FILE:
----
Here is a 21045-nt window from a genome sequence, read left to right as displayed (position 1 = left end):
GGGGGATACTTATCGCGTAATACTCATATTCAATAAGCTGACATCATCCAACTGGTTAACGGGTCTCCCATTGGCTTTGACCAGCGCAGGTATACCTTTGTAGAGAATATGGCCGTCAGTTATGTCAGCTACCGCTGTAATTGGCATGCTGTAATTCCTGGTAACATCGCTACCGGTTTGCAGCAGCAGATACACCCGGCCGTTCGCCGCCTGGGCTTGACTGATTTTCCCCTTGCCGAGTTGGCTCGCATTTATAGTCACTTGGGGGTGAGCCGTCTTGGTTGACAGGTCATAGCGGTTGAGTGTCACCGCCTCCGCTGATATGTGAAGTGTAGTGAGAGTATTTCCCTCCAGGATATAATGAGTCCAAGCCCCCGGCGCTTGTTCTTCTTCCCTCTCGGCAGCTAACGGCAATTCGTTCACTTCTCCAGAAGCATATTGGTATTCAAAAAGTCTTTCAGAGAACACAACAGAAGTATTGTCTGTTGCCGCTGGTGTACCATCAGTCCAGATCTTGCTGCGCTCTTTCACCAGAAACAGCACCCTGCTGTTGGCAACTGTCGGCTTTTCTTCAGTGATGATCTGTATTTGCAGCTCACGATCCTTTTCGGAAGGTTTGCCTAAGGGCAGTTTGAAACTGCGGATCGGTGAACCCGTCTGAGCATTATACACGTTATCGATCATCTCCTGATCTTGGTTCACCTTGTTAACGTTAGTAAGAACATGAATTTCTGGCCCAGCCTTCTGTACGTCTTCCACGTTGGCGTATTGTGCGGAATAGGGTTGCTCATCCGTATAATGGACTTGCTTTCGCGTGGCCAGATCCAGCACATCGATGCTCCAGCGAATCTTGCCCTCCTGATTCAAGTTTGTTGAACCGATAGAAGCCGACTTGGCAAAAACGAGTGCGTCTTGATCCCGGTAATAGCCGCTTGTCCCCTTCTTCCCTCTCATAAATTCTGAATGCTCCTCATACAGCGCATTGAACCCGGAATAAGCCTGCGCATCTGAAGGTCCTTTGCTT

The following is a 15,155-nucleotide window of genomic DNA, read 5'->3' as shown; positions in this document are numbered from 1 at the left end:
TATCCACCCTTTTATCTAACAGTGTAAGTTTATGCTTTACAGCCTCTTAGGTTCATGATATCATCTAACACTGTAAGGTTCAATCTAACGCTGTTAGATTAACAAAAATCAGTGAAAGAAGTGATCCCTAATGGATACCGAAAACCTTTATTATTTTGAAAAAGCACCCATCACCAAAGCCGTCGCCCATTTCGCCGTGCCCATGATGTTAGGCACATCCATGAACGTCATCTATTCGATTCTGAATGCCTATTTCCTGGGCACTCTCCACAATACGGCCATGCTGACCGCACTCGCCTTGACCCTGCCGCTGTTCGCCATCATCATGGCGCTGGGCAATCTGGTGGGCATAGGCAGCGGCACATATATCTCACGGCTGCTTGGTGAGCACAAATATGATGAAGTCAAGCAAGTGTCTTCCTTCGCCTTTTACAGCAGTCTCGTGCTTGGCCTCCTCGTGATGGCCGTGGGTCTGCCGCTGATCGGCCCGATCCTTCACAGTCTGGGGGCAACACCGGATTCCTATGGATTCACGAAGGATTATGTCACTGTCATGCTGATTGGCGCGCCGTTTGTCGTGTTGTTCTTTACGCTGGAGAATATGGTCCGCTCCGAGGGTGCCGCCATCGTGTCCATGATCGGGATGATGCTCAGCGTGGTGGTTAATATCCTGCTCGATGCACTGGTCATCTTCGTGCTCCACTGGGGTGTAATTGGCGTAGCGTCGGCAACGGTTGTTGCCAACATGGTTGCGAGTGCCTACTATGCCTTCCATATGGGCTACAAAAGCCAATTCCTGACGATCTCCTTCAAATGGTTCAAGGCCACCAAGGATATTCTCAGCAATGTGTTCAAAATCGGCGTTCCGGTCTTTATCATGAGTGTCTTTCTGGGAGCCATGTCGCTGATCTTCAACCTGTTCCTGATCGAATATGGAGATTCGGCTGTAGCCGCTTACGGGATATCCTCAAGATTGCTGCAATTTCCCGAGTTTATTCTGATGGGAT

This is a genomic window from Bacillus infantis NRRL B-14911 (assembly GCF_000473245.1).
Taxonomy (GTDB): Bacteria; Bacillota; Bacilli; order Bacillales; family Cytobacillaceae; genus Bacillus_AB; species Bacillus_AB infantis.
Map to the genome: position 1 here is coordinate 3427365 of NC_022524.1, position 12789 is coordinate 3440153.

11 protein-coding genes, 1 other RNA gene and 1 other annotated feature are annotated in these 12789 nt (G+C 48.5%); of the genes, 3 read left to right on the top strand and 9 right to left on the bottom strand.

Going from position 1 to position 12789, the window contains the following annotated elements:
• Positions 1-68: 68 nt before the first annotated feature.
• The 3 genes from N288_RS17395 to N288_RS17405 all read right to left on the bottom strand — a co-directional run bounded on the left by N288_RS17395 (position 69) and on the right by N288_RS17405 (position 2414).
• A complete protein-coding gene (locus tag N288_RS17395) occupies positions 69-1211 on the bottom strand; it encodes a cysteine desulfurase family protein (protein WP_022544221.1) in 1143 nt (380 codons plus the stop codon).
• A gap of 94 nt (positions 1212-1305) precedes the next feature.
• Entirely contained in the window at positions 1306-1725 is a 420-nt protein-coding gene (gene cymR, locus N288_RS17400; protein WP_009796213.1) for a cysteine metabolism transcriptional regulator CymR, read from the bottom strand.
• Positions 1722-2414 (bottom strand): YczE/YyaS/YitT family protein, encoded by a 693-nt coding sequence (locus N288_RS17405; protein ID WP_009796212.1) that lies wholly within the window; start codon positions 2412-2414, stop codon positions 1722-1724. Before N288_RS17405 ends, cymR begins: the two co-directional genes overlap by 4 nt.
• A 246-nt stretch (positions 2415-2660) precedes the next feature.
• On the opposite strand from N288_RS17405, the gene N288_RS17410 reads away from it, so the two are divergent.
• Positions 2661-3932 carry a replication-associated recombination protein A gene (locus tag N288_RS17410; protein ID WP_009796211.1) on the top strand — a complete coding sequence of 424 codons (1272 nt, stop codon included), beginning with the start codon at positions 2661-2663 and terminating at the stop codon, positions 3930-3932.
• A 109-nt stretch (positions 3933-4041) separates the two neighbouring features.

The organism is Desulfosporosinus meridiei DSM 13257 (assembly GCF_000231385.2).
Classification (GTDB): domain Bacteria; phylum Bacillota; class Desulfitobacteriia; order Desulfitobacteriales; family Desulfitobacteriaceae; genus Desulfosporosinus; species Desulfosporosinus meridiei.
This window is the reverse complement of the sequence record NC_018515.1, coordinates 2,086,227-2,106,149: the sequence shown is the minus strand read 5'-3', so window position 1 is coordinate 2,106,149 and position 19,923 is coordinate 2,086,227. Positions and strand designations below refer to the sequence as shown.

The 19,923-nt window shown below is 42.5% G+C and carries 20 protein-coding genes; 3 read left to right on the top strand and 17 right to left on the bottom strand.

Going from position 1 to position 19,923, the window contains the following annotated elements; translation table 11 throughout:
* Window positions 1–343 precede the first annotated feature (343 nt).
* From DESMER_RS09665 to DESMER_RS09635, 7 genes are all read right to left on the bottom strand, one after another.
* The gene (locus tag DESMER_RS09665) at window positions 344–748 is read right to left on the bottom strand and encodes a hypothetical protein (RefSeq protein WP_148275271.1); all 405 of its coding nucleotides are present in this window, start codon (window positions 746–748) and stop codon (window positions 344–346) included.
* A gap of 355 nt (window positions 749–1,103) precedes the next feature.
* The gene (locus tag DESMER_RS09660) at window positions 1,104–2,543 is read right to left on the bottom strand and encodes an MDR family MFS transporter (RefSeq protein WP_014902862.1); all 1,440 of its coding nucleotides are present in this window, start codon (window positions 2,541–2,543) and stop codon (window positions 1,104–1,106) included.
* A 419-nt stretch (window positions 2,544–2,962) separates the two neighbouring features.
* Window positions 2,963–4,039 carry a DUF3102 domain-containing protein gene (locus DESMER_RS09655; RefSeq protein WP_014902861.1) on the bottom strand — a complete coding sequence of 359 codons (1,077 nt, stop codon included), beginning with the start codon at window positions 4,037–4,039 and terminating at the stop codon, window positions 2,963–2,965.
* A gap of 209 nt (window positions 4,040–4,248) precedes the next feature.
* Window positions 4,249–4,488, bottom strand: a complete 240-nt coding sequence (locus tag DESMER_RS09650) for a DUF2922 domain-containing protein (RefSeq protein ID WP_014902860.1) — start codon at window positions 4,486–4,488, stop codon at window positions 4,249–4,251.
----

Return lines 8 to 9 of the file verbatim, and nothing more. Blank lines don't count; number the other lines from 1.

11 protein-coding genes, 1 other RNA gene and 1 other annotated feature are annotated in these 12789 nt (G+C 48.5%); of the genes, 3 read left to right on the top strand and 9 right to left on the bottom strand.

Going from position 1 to position 12789, the window contains the following annotated elements: